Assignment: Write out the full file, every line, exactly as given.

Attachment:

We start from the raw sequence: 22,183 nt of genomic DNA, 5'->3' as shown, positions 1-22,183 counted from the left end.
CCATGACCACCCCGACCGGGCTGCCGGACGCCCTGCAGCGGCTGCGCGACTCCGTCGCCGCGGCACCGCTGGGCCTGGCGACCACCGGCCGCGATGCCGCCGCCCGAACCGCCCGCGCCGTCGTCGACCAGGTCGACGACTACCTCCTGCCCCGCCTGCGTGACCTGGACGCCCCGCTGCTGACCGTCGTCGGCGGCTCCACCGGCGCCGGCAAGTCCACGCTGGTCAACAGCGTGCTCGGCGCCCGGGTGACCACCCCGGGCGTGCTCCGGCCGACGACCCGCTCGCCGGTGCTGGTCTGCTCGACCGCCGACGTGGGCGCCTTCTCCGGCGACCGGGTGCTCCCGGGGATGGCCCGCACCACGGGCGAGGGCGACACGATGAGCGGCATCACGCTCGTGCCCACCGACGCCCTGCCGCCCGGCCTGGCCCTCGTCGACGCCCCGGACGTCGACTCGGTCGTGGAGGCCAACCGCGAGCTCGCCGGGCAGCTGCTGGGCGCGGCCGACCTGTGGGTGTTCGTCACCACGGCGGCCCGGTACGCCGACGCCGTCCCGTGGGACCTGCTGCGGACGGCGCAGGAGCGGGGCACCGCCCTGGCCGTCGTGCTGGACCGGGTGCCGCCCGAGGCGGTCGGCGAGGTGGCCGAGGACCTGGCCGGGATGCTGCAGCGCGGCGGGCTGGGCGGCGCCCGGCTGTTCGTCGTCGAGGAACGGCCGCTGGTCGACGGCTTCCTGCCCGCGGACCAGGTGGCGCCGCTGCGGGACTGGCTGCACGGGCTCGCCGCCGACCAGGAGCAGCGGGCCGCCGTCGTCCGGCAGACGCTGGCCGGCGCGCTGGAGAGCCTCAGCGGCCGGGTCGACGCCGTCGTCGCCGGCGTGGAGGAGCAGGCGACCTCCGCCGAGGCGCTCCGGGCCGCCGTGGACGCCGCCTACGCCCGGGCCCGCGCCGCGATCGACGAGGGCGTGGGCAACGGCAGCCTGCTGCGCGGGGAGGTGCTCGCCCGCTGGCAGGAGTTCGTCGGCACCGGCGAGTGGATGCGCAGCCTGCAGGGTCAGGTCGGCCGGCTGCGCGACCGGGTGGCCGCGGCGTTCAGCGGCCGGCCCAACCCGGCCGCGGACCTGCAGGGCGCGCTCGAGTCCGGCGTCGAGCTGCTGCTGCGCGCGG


We start from the raw sequence: 22,183 nt of genomic DNA, 5'->3' as shown, positions 1-22,183 counted from the left end.
CCATGACCACCCCGACCGGGCTGCCGGACGCCCTGCAGCGGCTGCGCGACTCCGTCGCCGCGGCACCGCTGGGCCTGGCGACCACCGGCCGCGATGCCGCCGCCCGAACCGCCCGCGCCGTCGTCGACCAGGTCGACGACTACCTCCTGCCCCGCCTGCGTGACCTGGACGCCCCGCTGCTGACCGTCGTCGGCGGCTCCACCGGCGCCGGCAAGTCCACGCTGGTCAACAGCGTGCTCGGCGCCCGGGTGACCACCCCGGGCGTGCTCCGGCCGACGACCCGCTCGCCGGTGCTGGTCTGCTCGACCGCCGACGTGGGCGCCTTCTCCGGCGACCGGGTGCTCCCGGGGATGGCCCGCACCACGGGCGAGGGCGACACGATGAGCGGCATCACGCTCGTGCCCACCGACGCCCTGCCGCCCGGCCTGGCCCTCGTCGACGCCCCGGACGTCGACTCGGTCGTGGAGGCCAACCGCGAGCTCGCCGGGCAGCTGCTGGGCGCGGCCGACCTGTGGGTGTTCGTCACCACGGCGGCCCGGTACGCCGACGCCGTCCCGTGGGACCTGCTGCGGACGGCGCAGGAGCGGGGCACCGCCCTGGCCGTCGTGCTGGACCGGGTGCCGCCCGAGGCGGTCGGCGAGGTGGCCGAGGACCTGGCCGGGATGCTGCAGCGCGGCGGGCTGGGCGGCGCCCGGCTGTTCGTCGTCGAGGAACGGCCGCTGGTCGACGGCTTCCTGCCCGCGGACCAGGTGGCGCCGCTGCGGGACTGGCTGCACGGGCTCGCCGCCGACCAGGAGCAGCGGGCCGCCGTCGTCCGGCAGACGCTGGCCGGCGCGCTGGAGAGCCTCAGCGGCCGGGTCGACGCCGTCGTCGCCGGCGTGGAGGAGCAGGCGACCTCCGCCGAGGCGCTCCGGGCCGCCGTGGACGCCGCCTACGCCCGGGCCCGCGCCGCGATCGACGAGGGCGTGGGCAACGGCAGCCTGCTGCGCGGGGAGGTGCTCGCCCGCTGGCAGGAGTTCGTCGGCACCGGCGAGTGGATGCGCAGCCTGCAGGGTCAGGTCGGCCGGCTGCGCGACCGGGTGGCCGCGGCGTTCAGCGGCCGGCCCAACCCGGCCGCGGACCTGCAGGGCGCGCTCGAGTCCGGCGTCGAGCTGCTGCTGCGCGCGG